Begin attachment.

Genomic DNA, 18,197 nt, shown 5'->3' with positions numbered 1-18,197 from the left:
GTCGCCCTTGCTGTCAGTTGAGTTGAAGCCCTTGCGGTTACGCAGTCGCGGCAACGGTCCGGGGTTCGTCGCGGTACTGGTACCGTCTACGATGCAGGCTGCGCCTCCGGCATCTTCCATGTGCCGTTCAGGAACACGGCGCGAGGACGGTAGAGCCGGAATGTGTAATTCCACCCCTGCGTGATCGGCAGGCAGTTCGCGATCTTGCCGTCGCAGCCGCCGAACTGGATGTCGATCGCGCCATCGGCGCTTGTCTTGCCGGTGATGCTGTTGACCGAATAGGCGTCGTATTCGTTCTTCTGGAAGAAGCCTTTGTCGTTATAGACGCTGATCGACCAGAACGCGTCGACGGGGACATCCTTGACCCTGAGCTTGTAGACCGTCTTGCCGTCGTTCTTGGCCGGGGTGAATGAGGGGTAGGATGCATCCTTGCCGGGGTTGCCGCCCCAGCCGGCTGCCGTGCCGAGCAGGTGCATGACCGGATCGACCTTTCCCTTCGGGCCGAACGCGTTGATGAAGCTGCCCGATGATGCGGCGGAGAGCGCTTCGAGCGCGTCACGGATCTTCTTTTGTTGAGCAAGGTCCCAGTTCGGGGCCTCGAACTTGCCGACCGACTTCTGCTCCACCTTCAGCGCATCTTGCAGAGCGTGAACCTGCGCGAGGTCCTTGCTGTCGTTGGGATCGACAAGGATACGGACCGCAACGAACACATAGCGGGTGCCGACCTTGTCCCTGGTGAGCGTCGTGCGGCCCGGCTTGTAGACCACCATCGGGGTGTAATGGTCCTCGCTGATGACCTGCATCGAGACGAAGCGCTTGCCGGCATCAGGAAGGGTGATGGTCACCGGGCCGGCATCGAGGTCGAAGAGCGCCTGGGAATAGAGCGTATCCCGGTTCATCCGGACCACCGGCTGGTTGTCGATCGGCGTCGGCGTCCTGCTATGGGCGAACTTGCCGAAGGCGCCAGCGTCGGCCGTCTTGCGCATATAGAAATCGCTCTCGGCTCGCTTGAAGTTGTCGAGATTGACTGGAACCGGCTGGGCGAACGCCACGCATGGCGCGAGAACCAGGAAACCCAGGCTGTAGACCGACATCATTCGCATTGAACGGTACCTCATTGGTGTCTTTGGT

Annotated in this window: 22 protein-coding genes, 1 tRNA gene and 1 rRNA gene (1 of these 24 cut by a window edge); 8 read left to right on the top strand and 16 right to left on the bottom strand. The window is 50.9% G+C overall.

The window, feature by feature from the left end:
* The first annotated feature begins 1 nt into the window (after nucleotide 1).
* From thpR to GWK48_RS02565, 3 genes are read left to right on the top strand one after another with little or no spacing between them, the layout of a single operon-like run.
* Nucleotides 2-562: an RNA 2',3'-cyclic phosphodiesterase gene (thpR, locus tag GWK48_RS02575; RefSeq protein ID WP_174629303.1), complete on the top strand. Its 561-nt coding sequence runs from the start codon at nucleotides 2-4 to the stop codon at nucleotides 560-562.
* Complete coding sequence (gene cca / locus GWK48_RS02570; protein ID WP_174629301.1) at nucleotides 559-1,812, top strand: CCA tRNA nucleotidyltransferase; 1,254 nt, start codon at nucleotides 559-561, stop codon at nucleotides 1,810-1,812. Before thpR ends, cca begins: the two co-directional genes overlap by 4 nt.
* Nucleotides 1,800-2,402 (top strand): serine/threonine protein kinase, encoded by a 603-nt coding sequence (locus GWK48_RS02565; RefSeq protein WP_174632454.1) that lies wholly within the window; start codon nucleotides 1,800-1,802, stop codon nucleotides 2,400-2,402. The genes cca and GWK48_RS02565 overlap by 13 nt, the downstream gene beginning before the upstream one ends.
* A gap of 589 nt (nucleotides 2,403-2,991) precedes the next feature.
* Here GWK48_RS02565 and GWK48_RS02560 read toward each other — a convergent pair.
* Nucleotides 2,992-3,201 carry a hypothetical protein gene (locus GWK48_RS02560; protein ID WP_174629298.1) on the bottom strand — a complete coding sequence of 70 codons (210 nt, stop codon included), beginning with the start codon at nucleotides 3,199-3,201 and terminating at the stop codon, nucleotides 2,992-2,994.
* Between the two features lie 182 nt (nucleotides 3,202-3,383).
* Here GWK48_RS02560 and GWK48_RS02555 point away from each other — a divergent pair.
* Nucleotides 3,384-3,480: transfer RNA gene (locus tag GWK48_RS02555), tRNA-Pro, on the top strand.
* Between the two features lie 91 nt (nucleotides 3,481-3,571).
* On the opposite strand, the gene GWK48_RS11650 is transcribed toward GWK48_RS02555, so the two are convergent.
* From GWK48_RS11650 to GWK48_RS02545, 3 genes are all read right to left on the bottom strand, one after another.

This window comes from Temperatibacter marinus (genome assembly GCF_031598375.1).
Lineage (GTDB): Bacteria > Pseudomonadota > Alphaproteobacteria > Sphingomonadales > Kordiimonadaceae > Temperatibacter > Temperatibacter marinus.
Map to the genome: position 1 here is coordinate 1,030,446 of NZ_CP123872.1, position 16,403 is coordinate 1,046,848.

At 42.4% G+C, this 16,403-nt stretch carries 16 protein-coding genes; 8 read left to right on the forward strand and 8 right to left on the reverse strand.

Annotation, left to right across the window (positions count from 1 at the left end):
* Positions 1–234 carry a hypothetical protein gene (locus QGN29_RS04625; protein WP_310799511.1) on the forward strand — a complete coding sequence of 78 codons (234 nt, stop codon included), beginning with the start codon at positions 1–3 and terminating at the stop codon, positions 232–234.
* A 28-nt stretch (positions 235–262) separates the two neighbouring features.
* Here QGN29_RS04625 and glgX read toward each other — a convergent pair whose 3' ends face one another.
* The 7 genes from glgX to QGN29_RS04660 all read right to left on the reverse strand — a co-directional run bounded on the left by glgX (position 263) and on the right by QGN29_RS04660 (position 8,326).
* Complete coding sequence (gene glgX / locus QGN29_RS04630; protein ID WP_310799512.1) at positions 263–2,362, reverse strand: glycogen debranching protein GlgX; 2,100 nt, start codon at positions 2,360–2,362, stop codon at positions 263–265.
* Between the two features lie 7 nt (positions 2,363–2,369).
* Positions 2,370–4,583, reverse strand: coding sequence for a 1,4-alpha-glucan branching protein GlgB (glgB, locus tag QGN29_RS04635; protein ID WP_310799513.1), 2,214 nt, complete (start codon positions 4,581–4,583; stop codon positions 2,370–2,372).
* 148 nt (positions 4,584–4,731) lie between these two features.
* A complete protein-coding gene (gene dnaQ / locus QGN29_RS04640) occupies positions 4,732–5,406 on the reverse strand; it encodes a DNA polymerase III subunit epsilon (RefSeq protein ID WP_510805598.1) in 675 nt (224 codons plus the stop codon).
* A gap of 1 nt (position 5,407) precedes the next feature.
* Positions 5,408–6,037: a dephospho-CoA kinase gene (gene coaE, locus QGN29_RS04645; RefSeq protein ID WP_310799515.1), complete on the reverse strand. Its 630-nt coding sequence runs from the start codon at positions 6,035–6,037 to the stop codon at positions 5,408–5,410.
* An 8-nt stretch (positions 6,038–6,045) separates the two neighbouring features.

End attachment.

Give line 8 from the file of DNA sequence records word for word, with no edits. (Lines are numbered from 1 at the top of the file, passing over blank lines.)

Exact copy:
* Complete coding sequence (gene cca / locus GWK48_RS02570; protein ID WP_174629301.1) at nucleotides 559-1,812, top strand: CCA tRNA nucleotidyltransferase; 1,254 nt, start codon at nucleotides 559-561, stop codon at nucleotides 1,810-1,812. Before thpR ends, cca begins: the two co-directional genes overlap by 4 nt.